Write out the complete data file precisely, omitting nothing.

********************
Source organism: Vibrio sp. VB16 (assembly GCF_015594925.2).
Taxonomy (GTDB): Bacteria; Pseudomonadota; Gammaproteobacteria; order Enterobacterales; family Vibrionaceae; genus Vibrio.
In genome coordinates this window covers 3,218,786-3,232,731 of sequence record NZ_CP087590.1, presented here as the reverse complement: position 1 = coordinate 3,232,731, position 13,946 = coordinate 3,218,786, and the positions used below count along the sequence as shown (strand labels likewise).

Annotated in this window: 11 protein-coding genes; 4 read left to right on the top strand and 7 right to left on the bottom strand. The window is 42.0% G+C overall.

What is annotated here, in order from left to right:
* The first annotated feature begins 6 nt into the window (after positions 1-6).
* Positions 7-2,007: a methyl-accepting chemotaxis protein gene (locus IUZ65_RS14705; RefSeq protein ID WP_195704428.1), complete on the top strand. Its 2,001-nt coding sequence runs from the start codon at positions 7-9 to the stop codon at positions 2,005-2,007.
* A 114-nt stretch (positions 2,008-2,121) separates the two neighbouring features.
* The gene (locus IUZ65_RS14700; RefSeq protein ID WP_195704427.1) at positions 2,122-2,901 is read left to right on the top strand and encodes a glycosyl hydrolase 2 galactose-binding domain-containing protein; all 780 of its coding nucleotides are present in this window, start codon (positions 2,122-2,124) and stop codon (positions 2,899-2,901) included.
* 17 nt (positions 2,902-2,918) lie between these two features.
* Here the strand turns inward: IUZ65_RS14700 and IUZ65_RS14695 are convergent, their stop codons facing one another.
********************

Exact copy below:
Source organism: Vibrio sp. VB16 (assembly GCF_015594925.2).
Taxonomy (GTDB): Bacteria; Pseudomonadota; Gammaproteobacteria; order Enterobacterales; family Vibrionaceae; genus Vibrio.
In genome coordinates this window covers 3,218,786-3,232,731 of sequence record NZ_CP087590.1, presented here as the reverse complement: position 1 = coordinate 3,232,731, position 13,946 = coordinate 3,218,786, and the positions used below count along the sequence as shown (strand labels likewise).

Annotated in this window: 11 protein-coding genes; 4 read left to right on the top strand and 7 right to left on the bottom strand. The window is 42.0% G+C overall.

What is annotated here, in order from left to right:
* The first annotated feature begins 6 nt into the window (after positions 1-6).
* Positions 7-2,007: a methyl-accepting chemotaxis protein gene (locus IUZ65_RS14705; RefSeq protein ID WP_195704428.1), complete on the top strand. Its 2,001-nt coding sequence runs from the start codon at positions 7-9 to the stop codon at positions 2,005-2,007.
* A 114-nt stretch (positions 2,008-2,121) separates the two neighbouring features.
* The gene (locus IUZ65_RS14700; RefSeq protein ID WP_195704427.1) at positions 2,122-2,901 is read left to right on the top strand and encodes a glycosyl hydrolase 2 galactose-binding domain-containing protein; all 780 of its coding nucleotides are present in this window, start codon (positions 2,122-2,124) and stop codon (positions 2,899-2,901) included.
* 17 nt (positions 2,902-2,918) lie between these two features.
* Here the strand turns inward: IUZ65_RS14700 and IUZ65_RS14695 are convergent, their stop codons facing one another.